Features

Convenience Trumps Charm in Animal Crossing-Inspired Hokko Life

Oleander was created as my natural enemy.
Oleander was created as my natural enemy. / Wonderscope/Screenshot: Alexandra Hobbs

In an ever more uncertain world, developers have saturated the market with Animal Crossing and Stardew Valley clones seeking to improve on their inspirations’ gameplay. Just as many miss the mark as hit, and Wonderscope’s Hokko Life falls just short of the latter camp. It’s perhaps the closest a game could be to Animal Crossing without Nintendo’s lawyers getting involved, Despite expanded features and a few quality of life improvements over Nintendo’s property, Hokko Life’s feng shui is flawed. Worse still, its undeniable similarities make it hard to view as its own entity.

Credit where credit is due: Hokko Life did give me the option to have a textured hairstyle from the get-go, though that’s about as much praise as I can give the character creator. Outside of freckles there’s little variety to add to your avatar. Players all get the same large, empty eyes and the same rag doll-like smile. Ironically, my dumpy Hokko avatar looks pretty close to my real life appearance, but I prefer to have a few more options to change that in virtual form. Hokko’s animal townsfolk aren’t treated much better, given oddly humanoid features and few facial expressions to swerve them away from the uncanny valley. Get past their unsettling appearance, though, and there’s a competent, if uninspired, life sim experience waiting for you.

Freckles, Y/N?
Freckles, Y/N? / Wonderscope/Screenshot: Alexandra Hobbs

Hokko Life begins by dropping the player into the town of Hokko with no house, no friends and no sense of purpose. Until you meet Oma, the town's pink elephant innkeeper. Oma takes you in from the cold and introduces you to fellow business owner Moss, who runs the local shop. These two characters kickstart your first few days in Hokko, helping you to get acquainted with the other residents. Like Animal Crossing, players will have two starting residents to chat with, each offering some small tasks to help learn the basic mechanics. Things like resource gathering, flower planting, bug catching, and crafting.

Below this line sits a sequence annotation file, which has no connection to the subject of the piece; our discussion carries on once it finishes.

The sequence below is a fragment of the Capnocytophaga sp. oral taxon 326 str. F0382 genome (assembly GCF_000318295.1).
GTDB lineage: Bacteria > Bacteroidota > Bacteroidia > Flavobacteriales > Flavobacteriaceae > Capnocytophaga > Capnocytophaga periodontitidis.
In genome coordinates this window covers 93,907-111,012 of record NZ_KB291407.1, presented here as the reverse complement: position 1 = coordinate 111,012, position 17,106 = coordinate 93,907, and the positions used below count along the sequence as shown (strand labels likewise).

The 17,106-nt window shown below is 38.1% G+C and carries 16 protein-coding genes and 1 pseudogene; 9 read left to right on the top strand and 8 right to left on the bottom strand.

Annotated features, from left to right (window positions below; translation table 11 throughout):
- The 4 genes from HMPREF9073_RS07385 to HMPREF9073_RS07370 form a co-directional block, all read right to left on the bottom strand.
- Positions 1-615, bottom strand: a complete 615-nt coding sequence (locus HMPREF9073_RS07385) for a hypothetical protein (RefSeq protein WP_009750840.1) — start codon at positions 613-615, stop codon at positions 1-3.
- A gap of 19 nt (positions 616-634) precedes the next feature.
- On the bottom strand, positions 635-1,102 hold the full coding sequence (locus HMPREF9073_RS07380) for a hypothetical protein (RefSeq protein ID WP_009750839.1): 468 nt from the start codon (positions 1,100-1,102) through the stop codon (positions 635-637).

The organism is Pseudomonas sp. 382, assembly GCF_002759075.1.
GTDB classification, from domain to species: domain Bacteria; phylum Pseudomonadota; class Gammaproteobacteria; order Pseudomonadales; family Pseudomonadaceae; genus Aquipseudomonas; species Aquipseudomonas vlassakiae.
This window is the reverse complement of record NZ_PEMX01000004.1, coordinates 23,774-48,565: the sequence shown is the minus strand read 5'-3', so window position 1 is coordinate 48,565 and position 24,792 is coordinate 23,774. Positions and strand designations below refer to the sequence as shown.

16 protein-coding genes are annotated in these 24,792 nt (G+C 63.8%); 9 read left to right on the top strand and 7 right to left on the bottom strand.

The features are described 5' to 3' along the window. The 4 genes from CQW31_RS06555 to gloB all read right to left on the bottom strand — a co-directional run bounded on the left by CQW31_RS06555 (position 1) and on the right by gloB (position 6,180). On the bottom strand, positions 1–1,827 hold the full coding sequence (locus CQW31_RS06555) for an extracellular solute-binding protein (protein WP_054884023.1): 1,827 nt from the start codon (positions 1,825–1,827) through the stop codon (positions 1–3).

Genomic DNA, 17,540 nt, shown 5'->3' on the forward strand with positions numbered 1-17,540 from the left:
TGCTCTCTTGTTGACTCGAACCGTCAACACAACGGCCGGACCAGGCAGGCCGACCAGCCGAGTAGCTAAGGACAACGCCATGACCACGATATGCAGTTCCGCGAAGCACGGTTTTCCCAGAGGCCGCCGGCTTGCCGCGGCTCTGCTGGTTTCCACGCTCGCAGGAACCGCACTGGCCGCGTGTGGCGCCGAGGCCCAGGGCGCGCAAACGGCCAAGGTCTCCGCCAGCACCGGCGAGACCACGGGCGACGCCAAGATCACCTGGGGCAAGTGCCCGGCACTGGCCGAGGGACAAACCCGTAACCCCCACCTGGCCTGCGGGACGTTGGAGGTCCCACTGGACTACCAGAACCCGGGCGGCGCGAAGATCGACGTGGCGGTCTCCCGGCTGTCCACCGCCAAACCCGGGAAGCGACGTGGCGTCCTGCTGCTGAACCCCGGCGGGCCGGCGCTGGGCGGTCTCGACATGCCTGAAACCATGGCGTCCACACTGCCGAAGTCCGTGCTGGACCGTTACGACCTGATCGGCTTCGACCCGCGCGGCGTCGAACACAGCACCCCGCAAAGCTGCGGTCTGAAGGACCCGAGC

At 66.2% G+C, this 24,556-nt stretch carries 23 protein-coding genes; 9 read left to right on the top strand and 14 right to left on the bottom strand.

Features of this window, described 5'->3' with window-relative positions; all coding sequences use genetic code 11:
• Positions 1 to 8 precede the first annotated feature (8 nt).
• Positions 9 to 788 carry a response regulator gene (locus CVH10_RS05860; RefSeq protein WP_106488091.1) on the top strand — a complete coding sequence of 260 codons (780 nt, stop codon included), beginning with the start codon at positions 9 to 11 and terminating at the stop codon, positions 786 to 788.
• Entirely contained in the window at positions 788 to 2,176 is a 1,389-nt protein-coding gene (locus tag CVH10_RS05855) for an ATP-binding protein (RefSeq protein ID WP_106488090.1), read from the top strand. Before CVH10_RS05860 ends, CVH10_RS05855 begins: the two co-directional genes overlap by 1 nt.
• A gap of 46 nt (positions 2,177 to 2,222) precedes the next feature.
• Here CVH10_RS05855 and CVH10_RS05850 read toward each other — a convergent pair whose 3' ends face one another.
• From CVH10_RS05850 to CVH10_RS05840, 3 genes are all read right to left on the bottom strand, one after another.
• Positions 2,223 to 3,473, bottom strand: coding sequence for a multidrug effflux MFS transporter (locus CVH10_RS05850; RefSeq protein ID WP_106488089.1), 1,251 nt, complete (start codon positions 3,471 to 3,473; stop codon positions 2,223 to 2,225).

The last is more involved than in Animal Crossing, but less intuitive. Players need to head to the workshop located to the right of town and run by a perky dog named Sally. She introduces players to a crafting bench and a design bench, each enabling different crafting recipes. Simple resource items like wooden planks and bricks are made at the crafting table, but so are placeable items like plant pots and fences. The design bench is used for more complicated structures, like tables and bookcases, usually made up of the craftable resource items.

Players will also eventually unlock the ability to create their own items from scratch using resources they’ve collected. This feature has a lot of potential, allowing more creatively-inclined players to shine, but the in-game builder is a bit clunky. Without patience your custom creations run the risk of appearing slightly askew, or just plain ugly. It’s easy to spend ages designing a simple table, but likely out of frustration rather than creative passion.

You’ll spend a lot of time running back and forth from the workshop, crafting a multitude of things for the townsfolk. Completing these requests is a bit unclear at first. One resident, Oleander, asked me to build two benches to spruce up the town. I gathered the resources, built two lovely benches, and placed them in convenient and aesthetically pleasing locations. I returned to Oleander to inform him of my good work only to have him turn around and ask why I hadn’t built any benches. "They’re there!" I yelled, confused and gesturing at the screen. "Use your lifeless eyes, Oleander!"